The figures highlighted the progress made by the group which has 40 hotels north of the Border but almost collapsed under a debt mountain three years ago.
Underlying earnings for 2014 were up 63.5 per cent to £66.2 million as it benefited from greater room occupancy and rates boosted by business customer usage.
Current owners Goldman Sachs, Avenue Capital and GoldenTree Asset Management took control in 2012 after Travelodge faced the threat of collapse under a £500m debt pile.
The owners, who had injected £75m of cash into the business as part of a financial restructuring two years ago, are now understood to be preparing to appoint advisers to weigh up strategic options, including a possible flotation.
Chief executive Peter Gowers said in an interview: “There’s probably never been a better time to run a value hotel business than now because the value hotel sector is huge. Britain is becoming a nation of value shoppers.”
On reports of Travelodge’s possible sale, he admitted the current owners were “not natural long-term holders of the business”.
He added: “I think you’d expect them always to be thinking about ways to realise value from their shareholdings, but for now we stay focused on running the business we have got.”
Revenue last year rose 14.9 per cent to £497.2m while the key industry measure of revenue per available room was up 16.8 per cent to £34.24m.
Gowers said the momentum from 2014 had continued into the new year.
Travelodge said a £100m modernisation programme was now nearing completion, while five of 15 hotels expected for 2015 were already open.
The chain has opened more than 500 hotels since launching in 1985 and has identified 250 more sites across the UK. Gowers said the first 150 were expected to be opened over the next eight years.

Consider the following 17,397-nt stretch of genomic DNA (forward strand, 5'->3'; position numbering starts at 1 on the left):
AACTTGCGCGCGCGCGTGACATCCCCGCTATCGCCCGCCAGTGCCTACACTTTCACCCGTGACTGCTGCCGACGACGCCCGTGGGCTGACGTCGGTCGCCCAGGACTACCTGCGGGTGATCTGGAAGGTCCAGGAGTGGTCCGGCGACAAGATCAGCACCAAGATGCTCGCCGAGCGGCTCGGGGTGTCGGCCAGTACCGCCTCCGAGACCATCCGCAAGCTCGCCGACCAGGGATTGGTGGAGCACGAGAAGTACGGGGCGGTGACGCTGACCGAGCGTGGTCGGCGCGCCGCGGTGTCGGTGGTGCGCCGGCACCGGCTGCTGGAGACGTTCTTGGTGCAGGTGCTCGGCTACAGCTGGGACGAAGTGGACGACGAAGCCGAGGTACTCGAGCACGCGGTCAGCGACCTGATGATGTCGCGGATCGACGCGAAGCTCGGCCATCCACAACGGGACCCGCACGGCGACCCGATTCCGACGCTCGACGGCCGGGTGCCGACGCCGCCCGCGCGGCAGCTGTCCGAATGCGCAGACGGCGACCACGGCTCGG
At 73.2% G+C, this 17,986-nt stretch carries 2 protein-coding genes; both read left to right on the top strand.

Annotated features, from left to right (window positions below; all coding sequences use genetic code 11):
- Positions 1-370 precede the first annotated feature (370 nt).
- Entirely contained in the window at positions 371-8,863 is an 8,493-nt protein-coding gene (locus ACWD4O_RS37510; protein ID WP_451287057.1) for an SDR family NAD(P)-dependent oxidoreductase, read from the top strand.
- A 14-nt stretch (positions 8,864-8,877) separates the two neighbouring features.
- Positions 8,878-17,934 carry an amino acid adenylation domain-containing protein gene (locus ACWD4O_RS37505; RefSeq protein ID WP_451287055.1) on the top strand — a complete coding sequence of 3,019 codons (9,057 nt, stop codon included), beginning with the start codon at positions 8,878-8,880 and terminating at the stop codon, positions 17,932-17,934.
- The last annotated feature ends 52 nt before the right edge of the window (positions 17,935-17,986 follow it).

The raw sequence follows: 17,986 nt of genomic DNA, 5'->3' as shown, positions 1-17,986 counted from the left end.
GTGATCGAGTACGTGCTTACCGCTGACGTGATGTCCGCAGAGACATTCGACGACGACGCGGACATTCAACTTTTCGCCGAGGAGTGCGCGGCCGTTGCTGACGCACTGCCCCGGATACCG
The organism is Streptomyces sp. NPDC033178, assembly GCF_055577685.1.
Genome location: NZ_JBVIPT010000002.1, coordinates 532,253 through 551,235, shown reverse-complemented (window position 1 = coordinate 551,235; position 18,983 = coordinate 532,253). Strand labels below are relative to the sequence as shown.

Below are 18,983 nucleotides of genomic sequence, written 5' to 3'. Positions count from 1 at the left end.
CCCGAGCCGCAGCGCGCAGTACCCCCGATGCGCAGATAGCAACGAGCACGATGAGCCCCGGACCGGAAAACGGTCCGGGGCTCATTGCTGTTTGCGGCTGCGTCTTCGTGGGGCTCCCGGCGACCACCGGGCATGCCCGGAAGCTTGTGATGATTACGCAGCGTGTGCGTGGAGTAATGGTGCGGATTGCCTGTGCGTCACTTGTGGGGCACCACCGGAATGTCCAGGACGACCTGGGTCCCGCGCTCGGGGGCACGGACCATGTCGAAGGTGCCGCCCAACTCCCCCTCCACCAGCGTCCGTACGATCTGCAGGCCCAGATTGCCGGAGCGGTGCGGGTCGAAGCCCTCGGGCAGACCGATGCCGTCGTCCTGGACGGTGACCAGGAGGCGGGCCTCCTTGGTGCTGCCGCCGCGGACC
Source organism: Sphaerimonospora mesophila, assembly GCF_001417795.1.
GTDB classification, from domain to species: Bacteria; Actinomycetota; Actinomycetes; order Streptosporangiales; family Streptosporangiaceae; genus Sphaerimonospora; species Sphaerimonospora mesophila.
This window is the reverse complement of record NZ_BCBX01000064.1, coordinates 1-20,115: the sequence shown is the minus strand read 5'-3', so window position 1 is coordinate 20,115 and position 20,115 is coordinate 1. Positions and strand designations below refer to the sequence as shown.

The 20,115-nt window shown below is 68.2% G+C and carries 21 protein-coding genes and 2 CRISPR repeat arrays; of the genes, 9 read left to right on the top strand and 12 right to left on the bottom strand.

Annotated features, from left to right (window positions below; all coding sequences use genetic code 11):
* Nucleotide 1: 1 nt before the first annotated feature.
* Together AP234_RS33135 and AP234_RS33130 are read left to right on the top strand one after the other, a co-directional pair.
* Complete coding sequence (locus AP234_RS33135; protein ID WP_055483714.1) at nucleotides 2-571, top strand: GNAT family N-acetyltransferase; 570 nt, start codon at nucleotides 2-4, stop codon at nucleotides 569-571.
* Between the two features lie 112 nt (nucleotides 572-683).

In London, it has been targeting sites such as Wembley and Greenwich, just outside the more expensive Zone 1 tourist and business destinations.
Last year Travelodge said it was looking for ten further hotel sites across Scotland as part of an ongoing expansion drive.
The budget hotel chain said it was considering locations in Aberdeen, East Kilbride, Falkirk, Hamilton, Motherwell, North Ayrshire, Oban, Peterhead, St Andrews and Wishaw. Travelodge said it represented an investment of £75m and the creation of 200 additional jobs. The chain opened its first Scottish hotel in Stirling back in 1986 .
Unveiling its expansion plans last year, Travelodge said the value hotel market in Scotland was around 14 per cent of the total market north of the Border, compared to 18 per cent in England and more than 30 per cent in the US.
It predicts that by 2020 the budget hotel sector could account for almost a quarter of the UK market.
The firm said it had invested £4m in the previous 12 months in modernising more than half of its Scottish hotels.
Work has included revamping rooms, bar cafes and reception areas. It was part of a wider £57m refurbishment programme Travelodge undertook throughout the UK.
Travelodge operates ten hotels in Edinburgh, five in Glasgow, and four in Aberdeen. It also owns sites in Ayr, Cumbernauld, Dumbarton, Dunfermline, Falkirk, Fort William, Glenrothes, Helensburgh, Kilmarnock, Livingston, Musselburgh and Stirling.